Physics models in antimicrobial resistance


The emergence and spread of bacterial infections that are resistant to antibiotic treatment, combined with the lack of development of new antibiotics, pose a global health problem that is now well recognised. Tackling antimicrobial resistance (AMR) requires coordinated, cross-disciplinary effort: relevant themes include clinical medicine, microbiology, diagnostics, drug discovery, epidemiology, evolutionary biology, global public health policy, veterinary science and agriculture. Physicists can make important contributions to the understanding of the fundamental science of how antibiotics work and how resistance to them can emerge. For instance, at the level of bacterial populations, physical interactions between cells and their environment shape the self-assembly of spatially-structured bacterial conglomerates such as biofilms. From a physics point of view, the interplay between biological phenomena such as growth and physical phenomena such as chemical diffusion and physical forces provides many interesting questions. Other population-level phenomena of interest to physicists include stochastic differences in the behaviour of individual cells, caused by noise in gene expression, which can have drastic consequences for the response of the population to antibiotic treatment. The goal of the dissertation is to review the principal models used in AMR modelling, with a particular focus on those which emphasize the role of stochasticity. Indeed, stochasticity in the molecular processes involved in gene expression brings about phenotypic heterogeneity which is central in producing antibiotic resistance. From this perspective, a particularly important example of phenotypic heterogeneity is the existence within bacterial populations of a subpopulation of ‘‘persister cells’’ which can survive antibiotic treatment. For instance, some experiments using microfluidic devices (Balaban et al) have highlighted E. coli cells switching into and out of a non-growing persister state. Why these bacteria prefer to take this behaviour? Although the molecular mechanisms controlling this switch are still poorly understood and they form the topic of active research, there is also a need to develop simple and powerful models which can explain some experiments. Towards the end of the project we will investigate the role of heterogeneity and how this can be beneficial for populations spreading in space.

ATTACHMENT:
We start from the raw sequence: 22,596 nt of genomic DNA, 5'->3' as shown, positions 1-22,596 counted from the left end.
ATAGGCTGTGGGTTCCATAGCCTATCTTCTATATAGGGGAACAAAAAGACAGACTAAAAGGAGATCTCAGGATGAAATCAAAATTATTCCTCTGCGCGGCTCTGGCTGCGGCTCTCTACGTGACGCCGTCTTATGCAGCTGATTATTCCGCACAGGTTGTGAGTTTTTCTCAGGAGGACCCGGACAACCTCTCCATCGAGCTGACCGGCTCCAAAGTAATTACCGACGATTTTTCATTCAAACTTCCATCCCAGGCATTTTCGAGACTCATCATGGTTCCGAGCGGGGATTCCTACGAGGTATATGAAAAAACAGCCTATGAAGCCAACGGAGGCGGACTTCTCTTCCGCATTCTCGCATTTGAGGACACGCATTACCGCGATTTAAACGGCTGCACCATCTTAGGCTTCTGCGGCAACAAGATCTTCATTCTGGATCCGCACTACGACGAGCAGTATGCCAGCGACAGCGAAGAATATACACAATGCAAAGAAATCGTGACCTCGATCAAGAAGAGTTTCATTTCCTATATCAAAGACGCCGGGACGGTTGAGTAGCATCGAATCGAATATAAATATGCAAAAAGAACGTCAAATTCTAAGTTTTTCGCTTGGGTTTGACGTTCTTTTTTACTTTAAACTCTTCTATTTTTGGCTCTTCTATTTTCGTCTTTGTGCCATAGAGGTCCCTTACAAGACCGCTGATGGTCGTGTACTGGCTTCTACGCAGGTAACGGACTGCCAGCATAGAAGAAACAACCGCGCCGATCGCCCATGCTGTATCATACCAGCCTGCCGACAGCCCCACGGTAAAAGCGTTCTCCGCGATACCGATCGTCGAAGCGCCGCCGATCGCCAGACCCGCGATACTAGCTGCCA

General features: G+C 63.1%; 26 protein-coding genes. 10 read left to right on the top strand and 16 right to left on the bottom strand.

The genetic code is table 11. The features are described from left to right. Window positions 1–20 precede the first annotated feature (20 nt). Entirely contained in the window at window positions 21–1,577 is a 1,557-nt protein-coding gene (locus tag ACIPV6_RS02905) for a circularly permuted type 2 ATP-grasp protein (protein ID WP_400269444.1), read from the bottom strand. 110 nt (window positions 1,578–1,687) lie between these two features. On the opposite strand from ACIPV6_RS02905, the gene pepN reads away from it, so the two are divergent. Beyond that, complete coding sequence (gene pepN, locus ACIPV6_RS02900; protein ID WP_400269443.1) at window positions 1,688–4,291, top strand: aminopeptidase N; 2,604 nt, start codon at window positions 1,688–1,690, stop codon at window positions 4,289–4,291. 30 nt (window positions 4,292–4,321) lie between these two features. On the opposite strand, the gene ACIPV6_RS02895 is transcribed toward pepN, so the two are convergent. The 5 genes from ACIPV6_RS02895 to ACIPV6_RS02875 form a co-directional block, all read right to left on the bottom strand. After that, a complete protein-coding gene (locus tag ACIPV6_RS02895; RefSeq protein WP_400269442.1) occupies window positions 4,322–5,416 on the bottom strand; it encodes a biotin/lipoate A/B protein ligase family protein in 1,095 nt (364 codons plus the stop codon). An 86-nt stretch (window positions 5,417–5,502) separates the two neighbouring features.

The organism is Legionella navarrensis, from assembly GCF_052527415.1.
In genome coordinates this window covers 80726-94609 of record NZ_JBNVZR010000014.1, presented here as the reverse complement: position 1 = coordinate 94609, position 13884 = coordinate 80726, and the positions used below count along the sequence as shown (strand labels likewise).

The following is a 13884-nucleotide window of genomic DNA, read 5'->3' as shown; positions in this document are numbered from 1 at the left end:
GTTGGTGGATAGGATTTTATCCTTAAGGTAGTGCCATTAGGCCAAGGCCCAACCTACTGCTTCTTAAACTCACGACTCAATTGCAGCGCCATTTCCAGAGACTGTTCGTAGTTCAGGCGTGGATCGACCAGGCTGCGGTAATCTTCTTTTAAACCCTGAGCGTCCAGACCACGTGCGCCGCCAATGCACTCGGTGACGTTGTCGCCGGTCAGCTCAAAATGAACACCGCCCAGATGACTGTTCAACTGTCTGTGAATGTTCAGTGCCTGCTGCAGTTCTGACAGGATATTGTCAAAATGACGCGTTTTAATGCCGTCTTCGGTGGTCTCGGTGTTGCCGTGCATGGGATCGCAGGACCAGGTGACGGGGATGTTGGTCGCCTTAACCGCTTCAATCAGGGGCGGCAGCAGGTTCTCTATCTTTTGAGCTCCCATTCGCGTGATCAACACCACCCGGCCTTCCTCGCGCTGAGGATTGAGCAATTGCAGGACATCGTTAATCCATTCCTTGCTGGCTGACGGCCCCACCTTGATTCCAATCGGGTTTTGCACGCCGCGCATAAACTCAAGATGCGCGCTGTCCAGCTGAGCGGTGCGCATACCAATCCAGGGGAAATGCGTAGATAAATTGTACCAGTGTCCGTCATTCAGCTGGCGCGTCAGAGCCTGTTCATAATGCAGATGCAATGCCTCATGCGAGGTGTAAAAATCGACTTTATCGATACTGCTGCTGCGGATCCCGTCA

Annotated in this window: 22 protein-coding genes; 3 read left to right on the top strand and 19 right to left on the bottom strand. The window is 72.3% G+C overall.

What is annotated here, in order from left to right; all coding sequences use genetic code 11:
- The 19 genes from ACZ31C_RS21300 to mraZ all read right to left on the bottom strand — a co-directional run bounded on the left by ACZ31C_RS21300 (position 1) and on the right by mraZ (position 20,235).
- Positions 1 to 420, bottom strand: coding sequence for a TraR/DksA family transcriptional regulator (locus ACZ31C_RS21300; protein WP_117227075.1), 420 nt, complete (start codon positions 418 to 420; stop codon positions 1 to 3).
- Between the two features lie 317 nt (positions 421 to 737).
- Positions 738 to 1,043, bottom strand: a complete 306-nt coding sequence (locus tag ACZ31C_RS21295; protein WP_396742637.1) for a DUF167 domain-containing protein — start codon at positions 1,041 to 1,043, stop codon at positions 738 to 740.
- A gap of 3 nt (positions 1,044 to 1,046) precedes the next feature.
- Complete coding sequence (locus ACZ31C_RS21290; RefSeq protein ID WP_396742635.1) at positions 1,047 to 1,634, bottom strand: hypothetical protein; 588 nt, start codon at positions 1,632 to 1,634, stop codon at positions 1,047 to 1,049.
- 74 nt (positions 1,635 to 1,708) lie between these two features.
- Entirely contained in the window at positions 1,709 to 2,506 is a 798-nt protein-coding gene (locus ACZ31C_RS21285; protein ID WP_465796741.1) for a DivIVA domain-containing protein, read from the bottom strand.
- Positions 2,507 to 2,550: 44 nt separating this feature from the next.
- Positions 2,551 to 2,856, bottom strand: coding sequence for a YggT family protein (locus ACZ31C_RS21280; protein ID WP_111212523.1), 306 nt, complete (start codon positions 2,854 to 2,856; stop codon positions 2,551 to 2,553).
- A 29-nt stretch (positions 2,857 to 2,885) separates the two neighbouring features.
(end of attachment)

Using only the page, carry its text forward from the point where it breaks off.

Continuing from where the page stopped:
Possible collaborations include E. Crooks (University of Swansea, UK), S. Mitri (Université de Lausanne, CH) and S. Klumpp (University of Göttingen, DE).


  • Allen, R. and Waclaw, B., 2016. ‘‘Antibiotic resistance: a physicist’s view’’. Physical biology, 13(4), p.045001.
  • Further papers by E. Crooks, J. Jimenez and S. Klumpp.
Collaborative LIPh
Collaborative Laboratory of Interdisciplinary Physics